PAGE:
Top 50 Seattle Mariners

The Seattle Mariners began as an expansion team in 1977, and like many expansion teams, they took their lumps in the beginning.  It took them until 1995, where they would not make their first playoff until 1995 with a team comprising of Alex Rodriguez, Ken Griffey Jr. Randy Johnson and Edgar Martinez, the sky seemed to be the limit, and they would make the playoffs in 1997, 2000, and 2001, but they were unable to win the American League Pennant.

To date, the Mariners are the only Major League Baseball team that has not participated in a World Series.

This list is up to the end of the 2020 season.

Note: Baseball lists are based on an amalgamation of tenure, traditional statistics, advanced statistics, playoff statistics, and post-season accolades.

As of this writing, Mitch Haniger is set to enter his fifth season with Seattle, and the hope is that he can regain the magic that he had in 2018. 
After playing a decade in Japan with Yokohama, Kazuhiro Sasaki was a 32-year old rookie in Seattle, and with a decade of real experience, he easily won the 2000 American League Rookie of the Year Award.  The former Central League MVP would finish third in the AL with 37 Saves.
While J.J. Putz and Kaz Sasaki are ranked higher and (we feel) had a better overall Career in Seattle, the most excellent season that a reliever had in a Mariners' uniform should be attributed to Edwin Diaz.
Tom Paciorek made his debut in the Majors in 1970 with the Los Angeles Dodgers, and he saw little action with L.A. when he played there until 1975.  The Atlanta Braves had him next but released him in May of 1978, and by that time, he was 30 and had never been more than a platoon player.  The Mariners would sign him days later, and the First Baseman remained as a platoon player, but he would see more action in 1980 and would have 114 Hits.  That was good, but in 1981, he had an unexpected season.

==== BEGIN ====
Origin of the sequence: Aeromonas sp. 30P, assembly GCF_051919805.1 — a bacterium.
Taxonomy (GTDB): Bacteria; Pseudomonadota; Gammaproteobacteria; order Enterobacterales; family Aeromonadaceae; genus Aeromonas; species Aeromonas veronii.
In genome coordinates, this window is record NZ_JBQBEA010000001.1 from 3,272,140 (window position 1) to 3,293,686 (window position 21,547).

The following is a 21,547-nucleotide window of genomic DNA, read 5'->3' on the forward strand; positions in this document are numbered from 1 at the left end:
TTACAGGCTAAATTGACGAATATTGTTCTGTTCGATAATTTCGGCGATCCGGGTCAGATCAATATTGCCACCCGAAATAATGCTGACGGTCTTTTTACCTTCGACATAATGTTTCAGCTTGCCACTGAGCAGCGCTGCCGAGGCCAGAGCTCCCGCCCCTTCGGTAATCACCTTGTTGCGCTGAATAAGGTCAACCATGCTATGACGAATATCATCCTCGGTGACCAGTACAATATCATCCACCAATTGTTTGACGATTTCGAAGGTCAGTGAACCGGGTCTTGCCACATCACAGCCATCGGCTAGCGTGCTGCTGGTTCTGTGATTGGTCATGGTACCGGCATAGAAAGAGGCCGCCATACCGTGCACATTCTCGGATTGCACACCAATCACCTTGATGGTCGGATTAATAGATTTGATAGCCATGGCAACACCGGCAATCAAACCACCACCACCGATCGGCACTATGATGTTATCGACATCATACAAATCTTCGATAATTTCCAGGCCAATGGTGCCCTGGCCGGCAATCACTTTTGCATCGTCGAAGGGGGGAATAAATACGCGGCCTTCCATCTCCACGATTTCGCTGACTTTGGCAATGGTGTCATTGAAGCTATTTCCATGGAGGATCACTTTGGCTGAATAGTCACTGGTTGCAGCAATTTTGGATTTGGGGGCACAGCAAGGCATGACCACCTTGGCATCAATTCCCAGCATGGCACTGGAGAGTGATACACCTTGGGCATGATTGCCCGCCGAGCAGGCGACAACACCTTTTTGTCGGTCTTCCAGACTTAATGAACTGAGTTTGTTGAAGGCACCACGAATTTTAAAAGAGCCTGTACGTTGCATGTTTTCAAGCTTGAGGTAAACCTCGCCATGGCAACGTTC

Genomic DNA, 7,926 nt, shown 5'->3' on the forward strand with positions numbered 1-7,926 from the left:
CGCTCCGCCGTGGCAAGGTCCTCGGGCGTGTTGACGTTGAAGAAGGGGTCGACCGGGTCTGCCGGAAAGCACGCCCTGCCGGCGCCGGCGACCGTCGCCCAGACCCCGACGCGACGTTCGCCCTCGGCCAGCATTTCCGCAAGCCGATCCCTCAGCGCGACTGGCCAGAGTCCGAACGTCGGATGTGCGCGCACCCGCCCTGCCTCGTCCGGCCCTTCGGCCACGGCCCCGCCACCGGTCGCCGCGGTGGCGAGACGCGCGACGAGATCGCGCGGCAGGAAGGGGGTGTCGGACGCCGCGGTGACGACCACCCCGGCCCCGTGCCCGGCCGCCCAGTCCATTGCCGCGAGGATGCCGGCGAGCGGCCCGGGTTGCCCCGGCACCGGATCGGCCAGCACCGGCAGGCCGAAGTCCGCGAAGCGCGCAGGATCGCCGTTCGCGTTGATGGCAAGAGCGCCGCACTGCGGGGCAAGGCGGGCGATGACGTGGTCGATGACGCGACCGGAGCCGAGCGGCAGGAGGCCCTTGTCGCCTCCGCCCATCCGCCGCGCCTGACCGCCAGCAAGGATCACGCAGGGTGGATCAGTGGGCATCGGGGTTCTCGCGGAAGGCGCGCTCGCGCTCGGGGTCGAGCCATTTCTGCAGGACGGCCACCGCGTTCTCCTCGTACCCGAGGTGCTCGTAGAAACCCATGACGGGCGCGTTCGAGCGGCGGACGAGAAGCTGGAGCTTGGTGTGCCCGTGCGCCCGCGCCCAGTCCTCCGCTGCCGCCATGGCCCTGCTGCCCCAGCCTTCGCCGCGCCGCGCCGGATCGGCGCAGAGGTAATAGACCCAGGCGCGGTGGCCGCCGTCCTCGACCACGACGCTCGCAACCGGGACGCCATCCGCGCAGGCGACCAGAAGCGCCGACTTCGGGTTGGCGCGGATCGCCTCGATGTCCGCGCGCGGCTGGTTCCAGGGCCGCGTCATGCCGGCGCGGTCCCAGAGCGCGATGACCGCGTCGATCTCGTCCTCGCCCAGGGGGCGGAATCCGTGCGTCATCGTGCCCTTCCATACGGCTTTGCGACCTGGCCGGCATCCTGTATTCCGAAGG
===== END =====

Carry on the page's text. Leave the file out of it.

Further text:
A year after he was an All-Star in 2002 with the Tampa Bay Devil Rays, Randy Winn was traded to the Seattle Mariners. 
Carlos Guillen's career took off with the Detroit Tigers, but his Major League career began in Seattle.
After being drafted in the 12th Round of the 1997 Draft, Joel Pineiro would reach the majors in 2000, and made it to the Mariners starting rotation in 2002. 
Historically speaking, Ruppert Jones was very important in the early days of the Seattle Mariners.  He was the first player chosen in the Expansion Draft, after playing a handful of games with the Kansas City Royals, and in the inaugural season of the Mariners, Jones went to the All-Star Game.  He would have a career-high 24 Home Runs that season with a .263 Batting Average.
The fact that Leon Roberts had a Major League career at all was impressive, considering that he withheld poor vision from his teammates and management.  Regardless, he fought for a spot in Baseball, and his best years happened in Seattle.
Marco Gonzales was a First Round Pick in 2013 by the St. Louis Cardinals, but the Seattle Mariners were able to obtain him in a trade for Tyler O’Neill in the summer of 2017. Gonzales had made it to the Majors by that point, but he had not yet proven himself as a bona fide Starting Pitcher at baseball’s highest level.  This would change in the Emerald City.
Matt Young had a losing record as a rookie (11-15), but that was in 1983 when he was not going to receive a lot of offensive support.  His ERA of 3.27 and 130 Strikeouts were decent, and he was named to the All-Star Game as a rookie.  This might have been the best year of his career, as the Southpaw's ERA was much higher in the two years that followed.  He would lead the AL in Losses in 1985 and was demoted to the bullpen the year after.  
A former Olympian with Team U.S.A. in 1984, Scott Bankhead was a rookie with the Kansas City Royals in 1986 and was traded to the Mariners in that off-season.